allegedly perpetrated by Defendants. See Record
Document 1-2. In particular, Gap Farms alleged that
Defendants had refused to issue a permit to it so that it
might construct a fence or other barrier on a piece of
property subject to a utility servitude dedicated to Arcadia
but owned exclusively by Gap Farms. See id. After
the Court issued a Memorandum Order (Record Document 13)
directing Plaintiff to file a new motion for preliminary
injunction setting forth the elements required for the
issuance of such an injunction as dictated by the Fifth
Circuit Court of Appeals, Gap Farms submitted an Amended
Motion and Memorandum in Support of a Preliminary
Injunction. See Record Documents 18 and 18-6.
Defendants timely filed their opposition. See Record
Document 23. Thus, the motion is ripe for decision.
Preliminary Injunction Standard
grant or denial of a preliminary injunction lies in the
discretion of the district court. See Canal Auth. of
State of Fla. v. Callaway, 489 F.2d 567, 572 (5th Cir.
1974). However, such discretion is not unbridled and must be
exercised "in light of what [the Fifth Circuit has]
termed the four prerequisites for the extraordinary relief of
preliminary injunction." Id. (internal citation
and quotation omitted). Under this standard, a plaintiff
seeking preliminary injunctive relief must demonstrate:
"(1) a substantial likelihood that plaintiff will
prevail on the merits, (2) a substantial threat that
plaintiff will suffer irreparable injury if the injunction is
not granted, (3) that the threatened injury to plaintiff
outweighs the threatened harm the injunction may do to
defendant, and (4) that granting the preliminary injunction
will not disserve the public interest." Id.
"A preliminary injunction is an extraordinary remedy
which courts grant only if the movant has clearly carried the
burden as to all four elements." Guy Carpenters Co.,
Inc. v. Provenzale, 334 F.3d 459, 464 (5th Cir. 2003).
considering these prerequisites, the district court must
remember that a preliminary injunction is an extraordinary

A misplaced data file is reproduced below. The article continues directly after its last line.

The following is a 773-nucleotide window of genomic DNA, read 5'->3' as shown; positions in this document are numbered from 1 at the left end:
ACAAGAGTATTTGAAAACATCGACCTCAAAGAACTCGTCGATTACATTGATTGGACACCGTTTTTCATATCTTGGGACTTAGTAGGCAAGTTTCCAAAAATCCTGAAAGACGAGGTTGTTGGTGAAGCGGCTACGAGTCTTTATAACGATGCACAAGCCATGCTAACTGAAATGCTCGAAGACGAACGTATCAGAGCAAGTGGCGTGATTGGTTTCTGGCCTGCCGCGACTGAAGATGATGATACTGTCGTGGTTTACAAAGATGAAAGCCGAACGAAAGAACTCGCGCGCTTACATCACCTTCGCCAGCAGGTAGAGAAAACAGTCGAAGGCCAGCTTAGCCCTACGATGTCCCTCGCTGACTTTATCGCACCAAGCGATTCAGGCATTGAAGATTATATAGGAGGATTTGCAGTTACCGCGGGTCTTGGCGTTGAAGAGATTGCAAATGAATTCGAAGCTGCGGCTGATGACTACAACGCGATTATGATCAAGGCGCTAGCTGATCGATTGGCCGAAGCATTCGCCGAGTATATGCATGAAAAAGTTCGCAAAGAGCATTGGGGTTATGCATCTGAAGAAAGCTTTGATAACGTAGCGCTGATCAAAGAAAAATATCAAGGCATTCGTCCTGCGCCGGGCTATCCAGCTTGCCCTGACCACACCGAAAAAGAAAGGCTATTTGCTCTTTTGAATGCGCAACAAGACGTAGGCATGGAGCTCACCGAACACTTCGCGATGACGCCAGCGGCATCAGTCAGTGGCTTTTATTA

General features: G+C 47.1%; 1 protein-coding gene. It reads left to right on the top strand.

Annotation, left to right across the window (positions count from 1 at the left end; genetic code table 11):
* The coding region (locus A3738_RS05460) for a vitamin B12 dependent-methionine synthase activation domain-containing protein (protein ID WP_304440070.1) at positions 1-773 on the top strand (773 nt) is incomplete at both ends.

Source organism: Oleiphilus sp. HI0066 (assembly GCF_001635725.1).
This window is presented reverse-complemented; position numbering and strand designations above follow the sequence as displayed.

and drastic remedy not to be granted unless the movant
clearly carries the burden of persuasion. See Canal Auth.
of State of Fla., 489 F.2d at 573; House the
Homeless, Inc. v. Widnall, 94 F.3d 176, 180 (5th Cir.
1996) ("We have frequently cautioned that '[a]
preliminary injunction is an extraordinary remedy, ' and
'[t]he decision to grant a preliminary injunction is to
be treated as the exception rather than the rule'").
The chief aim for applying this extraordinary remedy is to
preserve the court's ability to render a meaningful
decision on the merits. See id. The Fifth Circuit
has further reasoned:
Although the fundamental fairness of preventing irremediable
harm to a party is an important factor on a preliminary
injunction application, the most compelling reason in favor
of (granting a preliminary injunction) is the need to prevent
the judicial process from being rendered futile by
defendant's action or refusal to act. Thus only those
injuries that cannot be redressed by the application of a
judicial remedy after a hearing on the merits can properly
justify a preliminary injunction.
Canal Auth. of State of Fla., 489 F.2d at 573
(internal citation omitted).
times, courts loosely state that the purpose of a preliminary
injunction is to preserve the status quo. See id. at
576. However, there is no "particular magic" in the
phrase, Id. Instead, the focus should be "to
prevent irreparable injury so as to preserve the court's
ability to render a meaningful decision on the merits."
Id. While "it often happens that this purpose
is furthered by preservation of the status quo, " such
is not always the case. Id. Thus, the focus of the